Spider-Man and His Amazing Friends
“The X-Men Adventure,” Season 3, Episode 7, 1983
This one’s pretty silly, so I’m including it mainly for nostalgic purposes.
Spider-Man and His Amazing Friends, which ran from 1981 to 1983 Saturday mornings on NBC, was an odd mix of pulling characters from all over the Marvel Universe and making stuff up as it went along. “The X-Men Adventure” is the perfect example of that.
For starters, Spidey’s Amazing Friends, Iceman and Firestar, were graduates of the Xavier School for Gifted Youngsters, but Firestar – whom we now know as a former New Warrior, Avenger and X-Man – was created for the TV show and for some reason in her civilian identity looked exactly like a more conservatively dressed Mary Jane.
The X-Men, for the purposes of this episode, are Professor X, Cyclops, Storm, Nightcrawler, Colossus, Sprite aka Kitty Pryde and … Thunderbird. You know, the X-Man who died on his first mission? Oh, and he can transform into a grizzly bear apparently.
Notice anyone missing? Someone with adamantium claws, berserker rage and a penchant for cigars and samurai swords?
In this episode, Spidey and his pals visit the X-Mansion and play around in the Danger Room. Until the mansion is invaded by that classic X-Man villain Cyberiad, who only ever appears in this single cartoon.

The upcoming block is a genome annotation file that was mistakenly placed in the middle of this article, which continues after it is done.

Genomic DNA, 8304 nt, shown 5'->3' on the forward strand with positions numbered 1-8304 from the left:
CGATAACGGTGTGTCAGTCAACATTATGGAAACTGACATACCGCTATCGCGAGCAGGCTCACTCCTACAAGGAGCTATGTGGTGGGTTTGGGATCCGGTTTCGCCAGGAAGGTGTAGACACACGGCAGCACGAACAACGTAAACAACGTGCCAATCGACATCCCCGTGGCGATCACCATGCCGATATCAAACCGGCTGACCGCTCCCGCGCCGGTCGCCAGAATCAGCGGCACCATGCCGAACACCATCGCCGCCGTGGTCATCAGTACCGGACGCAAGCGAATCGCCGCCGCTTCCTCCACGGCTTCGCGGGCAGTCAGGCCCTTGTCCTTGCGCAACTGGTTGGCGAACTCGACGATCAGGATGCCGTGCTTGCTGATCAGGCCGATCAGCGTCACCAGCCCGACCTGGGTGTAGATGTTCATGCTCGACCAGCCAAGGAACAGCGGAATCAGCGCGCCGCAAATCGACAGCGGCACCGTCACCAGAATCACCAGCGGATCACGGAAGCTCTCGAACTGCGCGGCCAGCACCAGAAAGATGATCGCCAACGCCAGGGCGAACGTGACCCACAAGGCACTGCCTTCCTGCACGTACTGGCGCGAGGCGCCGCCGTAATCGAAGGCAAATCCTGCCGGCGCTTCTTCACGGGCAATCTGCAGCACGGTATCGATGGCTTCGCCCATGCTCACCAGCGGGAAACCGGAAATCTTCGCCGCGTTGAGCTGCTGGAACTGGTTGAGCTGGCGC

Cyberiad is half-man, half-machine, literally, right down the middle of his body. At one point, he gets into an actual fight with himself. In a past life, he was a noted physicist, and apparently he and Firestar used to date.
Firestar is a college student.
Cyberiad tricks and traps the X-Men one by one, then creates holograms of the kidnapped mutants to trick the other members of the team. Why not just use Arcade? Good question, I’ve no idea. Eventually, the X-Men corner Cyberiad, and Firestar kills him with a radiation blast.
Kills him. On a Saturday morning cartoon meant for younger viewers.
It sounds like I picked this episode just to mock it, but fun fact: Legend has it “The X-Men Adventure” was supposed to be a backdoor pilot for an actual X-Men cartoon. Obviously, that did not pan out, but eventually we got “Pryde of the X-Men,” and not long after that we got the ’90s X-Men cartoon we all know and love. So let’s respect this episode for the wacky cartoon forefather that it is.